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The rise and fall of the Royal Canadian Navy, 1945-1964 : a critical study of the senior leadership, policy and manpower management

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dc.contributor.author Lund, Wilfred Gourlay Dolphin
dc.date.accessioned 2017-12-01T20:10:46Z
dc.date.available 2017-12-01T20:10:46Z
dc.date.copyright 1999 en_US
dc.date.issued 2017-12-01
dc.identifier.uri https://dspace.library.uvic.ca//handle/1828/8828
dc.description.abstract This study examines how well the senior leadership of the Royal Canadian Navy managed the personnel component of its post-World War II expansion from 1945 to 1964. It challenges the popular myth that the Royal Canadian Navy (RCN) experienced a “golden age” during this period because of the persistence of inadequate personnel policies and poor manpower management that negatively affected the operational capability of the fleet. The two themes of the postwar period are the effort of the Royal Canadian Navy to build the fleet and the challenge of producing trained personnel in sufficient numbers to man the ships. After demobilization the navy had virtually to be rebuilt. Canada joined NATO in 1949, and the RCN assumed a heavy commitment to anti-submarine warfare (ASW) that drove expansion. In its zeal to be a strong alliance partner the RCN was over-committed from the outset through its open-ended policy of providing as many anti-submarine escorts as possible. Over-commitment, trying to man too many ships with too few trained personnel, immediately became the major factor affecting personnel policy. The study shows that the Royal Canadian Navy was relatively successful in achieving its goal of providing the maximum number of ASW escorts possible but that over-commitment constantly outstripped manning resources and defeated an inadequate personnel management system. Instability in ships' companies became chronic. The navy continually fell short in its training and manning requirements which lowered fleet operational readiness. The deliberate over-commitment in the ratio of ships to trained personnel replicated in many respects the problems that the navy had experienced during the Second World War. Personnel shortages, particularly in trained tradesmen, resulted from structural and morale problems created by policy decisions. The situation was exacerbated by poor personnel planning and management. The training system was starved in order to man obsolete ships to meet NATO force goals. The wastage rate was unacceptably high because the navy failed to offer an attractive career. There was reticence by senior leadership to implement changes in the personnel structure in response to contemporary demands and pressures. When sweeping radical changes were introduced simultaneously in 1960, the already stressed personnel system was overwhelmed. An acute shortage of technicians resulted that led to a collapse in manning on the east coast in 1964. The study demonstrates that although the RCN identified deficiencies respecting the personnel system and structure, it had limited success in developing adequate policies for either correcting problem or implementing changes. Personnel policy is also used as a vehicle to examine naval policy in general and to identify and discuss the dominant themes, issues and personalities that defined requirements and influenced the decision-making process. Particular attention is paid to roles of the Chief of the Naval Staff and the Naval Board. The effect of inconsistent government support on long-term naval planning and civil-military relations during the period are also analysed. en_US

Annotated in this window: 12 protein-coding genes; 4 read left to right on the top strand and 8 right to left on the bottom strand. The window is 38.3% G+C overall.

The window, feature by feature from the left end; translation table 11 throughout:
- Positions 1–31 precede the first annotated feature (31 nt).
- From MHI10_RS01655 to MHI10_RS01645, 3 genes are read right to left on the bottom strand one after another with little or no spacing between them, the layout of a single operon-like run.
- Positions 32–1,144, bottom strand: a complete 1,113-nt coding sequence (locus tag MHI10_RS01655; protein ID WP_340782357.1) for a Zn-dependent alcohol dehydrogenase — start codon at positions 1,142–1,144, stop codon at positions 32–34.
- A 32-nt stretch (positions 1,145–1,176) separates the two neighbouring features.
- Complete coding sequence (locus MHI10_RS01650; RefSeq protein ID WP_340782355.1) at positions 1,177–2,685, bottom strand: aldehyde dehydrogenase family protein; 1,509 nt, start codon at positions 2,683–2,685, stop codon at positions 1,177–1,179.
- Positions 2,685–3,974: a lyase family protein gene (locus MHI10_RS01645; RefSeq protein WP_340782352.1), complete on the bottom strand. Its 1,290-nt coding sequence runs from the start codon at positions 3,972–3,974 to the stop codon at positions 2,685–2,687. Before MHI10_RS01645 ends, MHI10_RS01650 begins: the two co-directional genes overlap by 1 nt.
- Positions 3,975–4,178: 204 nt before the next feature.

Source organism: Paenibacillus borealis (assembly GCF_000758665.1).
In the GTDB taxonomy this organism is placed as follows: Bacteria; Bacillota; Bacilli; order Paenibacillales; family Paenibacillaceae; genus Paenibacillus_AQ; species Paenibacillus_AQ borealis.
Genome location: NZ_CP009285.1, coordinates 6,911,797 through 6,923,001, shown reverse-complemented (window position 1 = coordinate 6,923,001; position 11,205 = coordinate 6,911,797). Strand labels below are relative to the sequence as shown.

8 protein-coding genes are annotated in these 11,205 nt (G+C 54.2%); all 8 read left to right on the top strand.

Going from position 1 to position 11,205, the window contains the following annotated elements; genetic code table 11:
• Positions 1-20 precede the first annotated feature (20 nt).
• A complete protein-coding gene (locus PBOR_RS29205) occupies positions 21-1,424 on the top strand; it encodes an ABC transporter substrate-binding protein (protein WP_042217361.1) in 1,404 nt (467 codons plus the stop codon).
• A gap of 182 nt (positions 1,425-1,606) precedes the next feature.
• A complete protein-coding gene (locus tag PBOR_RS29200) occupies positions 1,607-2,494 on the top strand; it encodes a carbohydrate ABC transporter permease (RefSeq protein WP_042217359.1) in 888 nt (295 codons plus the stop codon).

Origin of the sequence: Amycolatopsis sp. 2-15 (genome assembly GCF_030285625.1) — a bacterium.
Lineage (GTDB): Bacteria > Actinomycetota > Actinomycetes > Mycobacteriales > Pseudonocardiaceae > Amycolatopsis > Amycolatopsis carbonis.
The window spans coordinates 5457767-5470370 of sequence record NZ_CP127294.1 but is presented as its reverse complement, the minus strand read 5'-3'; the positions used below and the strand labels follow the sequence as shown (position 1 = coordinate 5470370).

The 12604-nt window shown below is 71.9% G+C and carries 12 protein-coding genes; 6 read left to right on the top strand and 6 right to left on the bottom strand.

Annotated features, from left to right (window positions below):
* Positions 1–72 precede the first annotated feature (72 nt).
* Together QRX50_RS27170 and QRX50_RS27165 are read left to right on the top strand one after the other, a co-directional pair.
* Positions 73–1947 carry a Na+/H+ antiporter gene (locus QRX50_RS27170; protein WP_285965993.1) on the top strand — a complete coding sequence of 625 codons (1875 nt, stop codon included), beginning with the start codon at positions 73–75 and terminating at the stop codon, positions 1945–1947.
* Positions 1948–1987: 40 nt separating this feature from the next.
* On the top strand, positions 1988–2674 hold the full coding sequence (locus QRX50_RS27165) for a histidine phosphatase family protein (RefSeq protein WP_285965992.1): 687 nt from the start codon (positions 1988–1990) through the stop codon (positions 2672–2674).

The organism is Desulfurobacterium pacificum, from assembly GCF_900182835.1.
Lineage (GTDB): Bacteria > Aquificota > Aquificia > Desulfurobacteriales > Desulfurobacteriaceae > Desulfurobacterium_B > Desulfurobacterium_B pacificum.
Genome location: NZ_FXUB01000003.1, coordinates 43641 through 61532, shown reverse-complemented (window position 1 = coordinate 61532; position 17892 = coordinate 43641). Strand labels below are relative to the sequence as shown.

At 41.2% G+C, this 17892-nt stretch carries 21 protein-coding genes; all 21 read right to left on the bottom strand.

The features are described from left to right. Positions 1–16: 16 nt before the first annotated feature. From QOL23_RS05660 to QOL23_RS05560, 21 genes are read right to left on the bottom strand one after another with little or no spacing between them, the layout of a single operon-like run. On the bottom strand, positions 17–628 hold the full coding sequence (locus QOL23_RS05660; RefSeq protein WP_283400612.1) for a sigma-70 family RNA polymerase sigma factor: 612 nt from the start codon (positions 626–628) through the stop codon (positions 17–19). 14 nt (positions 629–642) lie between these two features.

dc.language English eng
dc.language.iso en en_US
dc.rights Available to the World Wide Web en_US
dc.subject Canada en_US
dc.subject Royal Canadian Navy en_US
dc.title The rise and fall of the Royal Canadian Navy, 1945-1964 : a critical study of the senior leadership, policy and manpower management en_US
dc.type Thesis en_US
dc.contributor.supervisor Zimmerman, David
dc.degree.department Department of History en_US
dc.degree.level Doctor of Philosophy Ph.D. en_US
dc.description.scholarlevel Graduate en_US


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